Author defends Adams IRA claims
Monday March 29, 2010
Monday March 29, 2010
The author of a new book alleging Gerry Adams was an IRA leader at the height of its campaign has rejected claims the allegations are being made by republicans opposed to Sinn Fein.
The latest claims that Mr Adams was a top IRA member in Belfast during some of its most infamous attacks were made by a senior republican, Brendan "Darkie" Hughes, in interviews carried out before he died in 2008.
Mr Adams has always denied ever being an IRA member and on Sunday Sinn Fein dismissed the renewed allegations that he was a leader of the group and was linked to the IRA murder of mother-of-ten Jean McConville and the "Bloody Friday" bomb blitz on Belfast which killed nine people in 1972.
Sinn Fein said the allegations are not new and claims the posthumous accounts of IRA activities were gathered with the help of republicans who "have been opposed to Sinn Fein's peace strategy from the outset".
But the author of the new book, Voices From The Grave, Ed Moloney on Monday said: "What Brendan Hughes has done here is, first of all, unprecedented in IRA annals. It has never happened before that someone like this has come forward, albeit giving interviews that wouldn't appear until his death, to tell the unvarnished truth as they saw it about what happened and who was involved."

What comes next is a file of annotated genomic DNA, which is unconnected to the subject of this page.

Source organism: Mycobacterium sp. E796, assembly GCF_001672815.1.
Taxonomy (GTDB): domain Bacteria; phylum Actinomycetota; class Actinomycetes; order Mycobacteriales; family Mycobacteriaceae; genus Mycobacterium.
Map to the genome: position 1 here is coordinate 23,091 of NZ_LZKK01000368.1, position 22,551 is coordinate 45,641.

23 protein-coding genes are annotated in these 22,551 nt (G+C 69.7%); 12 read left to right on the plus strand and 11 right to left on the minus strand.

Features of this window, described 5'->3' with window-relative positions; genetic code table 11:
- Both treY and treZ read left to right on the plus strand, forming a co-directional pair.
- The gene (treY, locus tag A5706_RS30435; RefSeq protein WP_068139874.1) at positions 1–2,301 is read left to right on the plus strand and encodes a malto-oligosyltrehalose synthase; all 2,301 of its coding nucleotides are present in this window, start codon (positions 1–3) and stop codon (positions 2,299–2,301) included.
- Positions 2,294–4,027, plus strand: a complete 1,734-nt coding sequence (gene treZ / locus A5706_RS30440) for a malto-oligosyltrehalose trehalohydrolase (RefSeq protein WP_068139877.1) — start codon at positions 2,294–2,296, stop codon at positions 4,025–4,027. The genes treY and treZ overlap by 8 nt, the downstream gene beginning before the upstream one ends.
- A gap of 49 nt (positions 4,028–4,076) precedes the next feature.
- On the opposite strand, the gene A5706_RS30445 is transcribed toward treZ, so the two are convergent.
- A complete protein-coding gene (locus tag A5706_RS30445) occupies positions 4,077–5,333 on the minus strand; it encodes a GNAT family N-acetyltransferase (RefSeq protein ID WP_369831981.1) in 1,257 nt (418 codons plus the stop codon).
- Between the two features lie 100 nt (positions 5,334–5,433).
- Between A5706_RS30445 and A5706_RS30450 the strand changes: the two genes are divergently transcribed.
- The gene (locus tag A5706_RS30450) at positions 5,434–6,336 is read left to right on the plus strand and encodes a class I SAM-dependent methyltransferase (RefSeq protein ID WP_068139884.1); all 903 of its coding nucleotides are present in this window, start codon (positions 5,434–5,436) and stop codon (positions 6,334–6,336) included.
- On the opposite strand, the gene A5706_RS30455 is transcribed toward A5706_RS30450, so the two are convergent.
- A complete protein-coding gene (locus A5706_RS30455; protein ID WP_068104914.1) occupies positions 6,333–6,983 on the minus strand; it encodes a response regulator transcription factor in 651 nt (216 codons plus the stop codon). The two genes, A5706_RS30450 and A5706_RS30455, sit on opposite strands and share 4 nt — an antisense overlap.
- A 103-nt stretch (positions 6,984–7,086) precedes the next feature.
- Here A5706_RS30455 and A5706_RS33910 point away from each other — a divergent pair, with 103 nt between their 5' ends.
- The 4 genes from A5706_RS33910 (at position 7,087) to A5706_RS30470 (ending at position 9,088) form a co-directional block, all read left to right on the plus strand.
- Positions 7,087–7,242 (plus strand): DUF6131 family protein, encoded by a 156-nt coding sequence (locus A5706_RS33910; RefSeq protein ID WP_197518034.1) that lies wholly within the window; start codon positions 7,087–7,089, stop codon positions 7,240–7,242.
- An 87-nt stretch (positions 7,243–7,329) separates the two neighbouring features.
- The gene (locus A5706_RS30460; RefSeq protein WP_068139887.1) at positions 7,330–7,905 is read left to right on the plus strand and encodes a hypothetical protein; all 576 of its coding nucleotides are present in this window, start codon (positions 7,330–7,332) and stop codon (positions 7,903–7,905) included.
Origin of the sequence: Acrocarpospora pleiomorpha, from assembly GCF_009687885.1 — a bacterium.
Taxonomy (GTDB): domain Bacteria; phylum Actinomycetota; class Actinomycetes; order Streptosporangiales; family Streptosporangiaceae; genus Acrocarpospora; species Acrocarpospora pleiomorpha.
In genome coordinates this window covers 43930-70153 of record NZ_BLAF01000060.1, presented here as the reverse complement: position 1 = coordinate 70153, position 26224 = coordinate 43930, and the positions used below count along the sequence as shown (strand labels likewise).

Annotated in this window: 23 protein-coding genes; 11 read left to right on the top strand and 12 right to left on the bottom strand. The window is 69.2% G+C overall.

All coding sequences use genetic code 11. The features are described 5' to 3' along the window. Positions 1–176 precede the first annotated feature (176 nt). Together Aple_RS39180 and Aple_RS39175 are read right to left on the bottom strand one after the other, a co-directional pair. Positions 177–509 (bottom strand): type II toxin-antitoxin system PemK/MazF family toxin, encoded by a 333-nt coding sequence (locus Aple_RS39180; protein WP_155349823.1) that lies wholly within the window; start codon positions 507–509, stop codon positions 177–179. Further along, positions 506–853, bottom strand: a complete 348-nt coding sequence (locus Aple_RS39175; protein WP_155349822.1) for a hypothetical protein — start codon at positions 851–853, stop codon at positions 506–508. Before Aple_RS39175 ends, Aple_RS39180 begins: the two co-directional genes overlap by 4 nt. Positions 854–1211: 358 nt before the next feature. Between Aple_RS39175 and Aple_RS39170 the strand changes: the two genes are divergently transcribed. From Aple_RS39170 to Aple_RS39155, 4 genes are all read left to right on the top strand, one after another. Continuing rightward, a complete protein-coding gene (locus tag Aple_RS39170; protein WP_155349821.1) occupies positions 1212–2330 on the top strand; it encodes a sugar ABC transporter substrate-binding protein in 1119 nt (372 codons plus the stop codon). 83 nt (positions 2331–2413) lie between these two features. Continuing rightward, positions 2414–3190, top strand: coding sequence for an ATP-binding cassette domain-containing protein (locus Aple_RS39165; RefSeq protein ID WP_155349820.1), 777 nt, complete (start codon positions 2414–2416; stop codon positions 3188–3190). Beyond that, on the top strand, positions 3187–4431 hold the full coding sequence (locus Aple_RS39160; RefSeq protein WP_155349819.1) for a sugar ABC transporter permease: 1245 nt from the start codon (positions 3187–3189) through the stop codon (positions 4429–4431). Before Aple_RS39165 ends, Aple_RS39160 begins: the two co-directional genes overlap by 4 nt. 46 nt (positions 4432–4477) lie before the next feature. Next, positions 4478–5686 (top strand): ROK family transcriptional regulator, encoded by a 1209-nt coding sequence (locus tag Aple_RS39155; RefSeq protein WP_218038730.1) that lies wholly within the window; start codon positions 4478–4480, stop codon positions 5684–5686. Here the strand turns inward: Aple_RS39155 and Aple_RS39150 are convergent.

Mr Moloney said Mr Hughes was angered by his belief that top republicans had denied their former role in the IRA. The author said: "It's pretty disappointing that every time something like this happens, the accusation is made that there is an agenda-driven effort going on here and it's just not the case."
Mr Moloney said he had encouraged the efforts to collect stories from republican and loyalist paramilitaries involved in the conflict to act as a store of information from the Troubles, with the research exercise backed by Boston college in the US.
The interviews with Mr Hughes are carried in the new book in which the deceased IRA member, who was once a close friend of Mr Adams but who later became a critic of Sinn Fein's political strategy, is quoted recalling his own earlier role in the republican movement.
"I find it difficult to come to terms [with] the fact that this man [Gerry Adams] has turned his back on everything that we ever did," Mr Hughes said. "I never carried out a major [IRA] operation without the OK or the order from Gerry."
But Sinn Fein said its leader had already denied the claims contained in the book. A party spokesperson said: "The allegations are not new. Gerry Adams has consistently denied these. In the last years of his life Brendan Hughes was very ill and he publicly disagreed with the strategy being pursued by republicans."